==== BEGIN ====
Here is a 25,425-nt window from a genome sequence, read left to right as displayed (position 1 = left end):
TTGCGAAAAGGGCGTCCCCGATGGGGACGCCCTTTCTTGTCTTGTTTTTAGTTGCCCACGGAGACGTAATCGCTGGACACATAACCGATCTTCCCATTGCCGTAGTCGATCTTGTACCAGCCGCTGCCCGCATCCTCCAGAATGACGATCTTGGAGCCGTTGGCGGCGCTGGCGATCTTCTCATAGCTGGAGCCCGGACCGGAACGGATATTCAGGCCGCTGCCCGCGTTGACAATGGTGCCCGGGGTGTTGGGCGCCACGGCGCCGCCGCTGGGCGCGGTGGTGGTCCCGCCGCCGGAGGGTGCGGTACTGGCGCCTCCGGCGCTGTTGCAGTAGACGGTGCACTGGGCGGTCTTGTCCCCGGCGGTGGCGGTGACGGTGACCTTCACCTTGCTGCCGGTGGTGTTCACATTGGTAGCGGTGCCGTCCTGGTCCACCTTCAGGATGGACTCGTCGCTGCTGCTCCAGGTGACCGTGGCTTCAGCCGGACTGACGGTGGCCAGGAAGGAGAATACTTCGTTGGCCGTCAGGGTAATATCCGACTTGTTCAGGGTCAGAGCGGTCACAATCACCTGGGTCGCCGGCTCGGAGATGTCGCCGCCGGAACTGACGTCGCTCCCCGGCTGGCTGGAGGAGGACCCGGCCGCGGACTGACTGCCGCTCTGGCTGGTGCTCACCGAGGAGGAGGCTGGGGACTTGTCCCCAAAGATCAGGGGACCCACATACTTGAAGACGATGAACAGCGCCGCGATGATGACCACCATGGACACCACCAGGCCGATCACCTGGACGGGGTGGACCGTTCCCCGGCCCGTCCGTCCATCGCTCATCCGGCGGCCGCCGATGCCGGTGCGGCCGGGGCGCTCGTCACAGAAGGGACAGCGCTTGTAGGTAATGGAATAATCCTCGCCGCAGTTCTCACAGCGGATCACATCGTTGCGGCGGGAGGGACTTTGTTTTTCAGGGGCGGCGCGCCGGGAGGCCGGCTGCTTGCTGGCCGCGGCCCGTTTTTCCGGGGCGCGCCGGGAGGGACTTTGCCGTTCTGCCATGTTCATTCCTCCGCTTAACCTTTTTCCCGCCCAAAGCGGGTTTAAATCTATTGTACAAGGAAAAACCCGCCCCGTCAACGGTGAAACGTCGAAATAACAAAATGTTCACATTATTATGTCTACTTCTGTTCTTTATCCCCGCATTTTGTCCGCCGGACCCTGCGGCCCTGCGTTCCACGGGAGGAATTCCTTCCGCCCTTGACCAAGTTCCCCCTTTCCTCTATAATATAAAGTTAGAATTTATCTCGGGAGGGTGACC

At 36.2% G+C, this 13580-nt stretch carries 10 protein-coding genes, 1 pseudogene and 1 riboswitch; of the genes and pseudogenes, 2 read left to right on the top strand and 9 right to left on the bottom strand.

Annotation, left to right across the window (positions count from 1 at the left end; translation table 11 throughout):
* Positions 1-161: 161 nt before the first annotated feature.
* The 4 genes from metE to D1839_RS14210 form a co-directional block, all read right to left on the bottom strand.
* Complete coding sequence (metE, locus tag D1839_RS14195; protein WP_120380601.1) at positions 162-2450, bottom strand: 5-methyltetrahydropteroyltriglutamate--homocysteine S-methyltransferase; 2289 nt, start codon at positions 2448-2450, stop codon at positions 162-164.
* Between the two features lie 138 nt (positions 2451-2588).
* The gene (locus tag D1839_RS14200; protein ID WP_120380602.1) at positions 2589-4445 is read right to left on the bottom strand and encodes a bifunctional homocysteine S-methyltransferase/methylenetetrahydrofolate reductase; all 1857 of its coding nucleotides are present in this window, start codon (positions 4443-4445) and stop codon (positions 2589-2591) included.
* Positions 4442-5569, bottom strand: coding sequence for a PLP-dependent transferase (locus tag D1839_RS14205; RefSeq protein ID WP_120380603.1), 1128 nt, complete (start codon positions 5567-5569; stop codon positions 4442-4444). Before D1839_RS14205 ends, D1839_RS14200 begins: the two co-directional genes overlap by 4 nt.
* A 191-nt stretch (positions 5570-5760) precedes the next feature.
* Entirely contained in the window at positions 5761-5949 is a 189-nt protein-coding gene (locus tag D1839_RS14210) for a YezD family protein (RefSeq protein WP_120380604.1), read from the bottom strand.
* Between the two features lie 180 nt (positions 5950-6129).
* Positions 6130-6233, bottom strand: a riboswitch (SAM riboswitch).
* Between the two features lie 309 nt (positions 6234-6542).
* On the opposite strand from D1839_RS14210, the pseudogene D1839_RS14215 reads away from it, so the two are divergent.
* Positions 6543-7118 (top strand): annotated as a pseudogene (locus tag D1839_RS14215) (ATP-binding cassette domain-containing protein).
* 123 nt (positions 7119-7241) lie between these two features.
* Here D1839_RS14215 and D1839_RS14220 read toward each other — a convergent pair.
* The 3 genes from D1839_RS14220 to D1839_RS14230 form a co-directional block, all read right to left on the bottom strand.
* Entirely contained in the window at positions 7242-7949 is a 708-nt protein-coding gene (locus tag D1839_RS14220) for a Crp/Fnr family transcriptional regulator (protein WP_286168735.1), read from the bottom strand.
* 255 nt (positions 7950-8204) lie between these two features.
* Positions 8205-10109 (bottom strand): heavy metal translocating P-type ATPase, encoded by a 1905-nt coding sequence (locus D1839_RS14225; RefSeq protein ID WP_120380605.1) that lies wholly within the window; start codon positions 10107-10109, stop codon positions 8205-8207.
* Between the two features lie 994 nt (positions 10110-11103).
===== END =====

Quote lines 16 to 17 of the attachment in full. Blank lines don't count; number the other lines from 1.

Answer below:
* On the opposite strand from D1839_RS14210, the pseudogene D1839_RS14215 reads away from it, so the two are divergent.
* Positions 6543-7118 (top strand): annotated as a pseudogene (locus tag D1839_RS14215) (ATP-binding cassette domain-containing protein).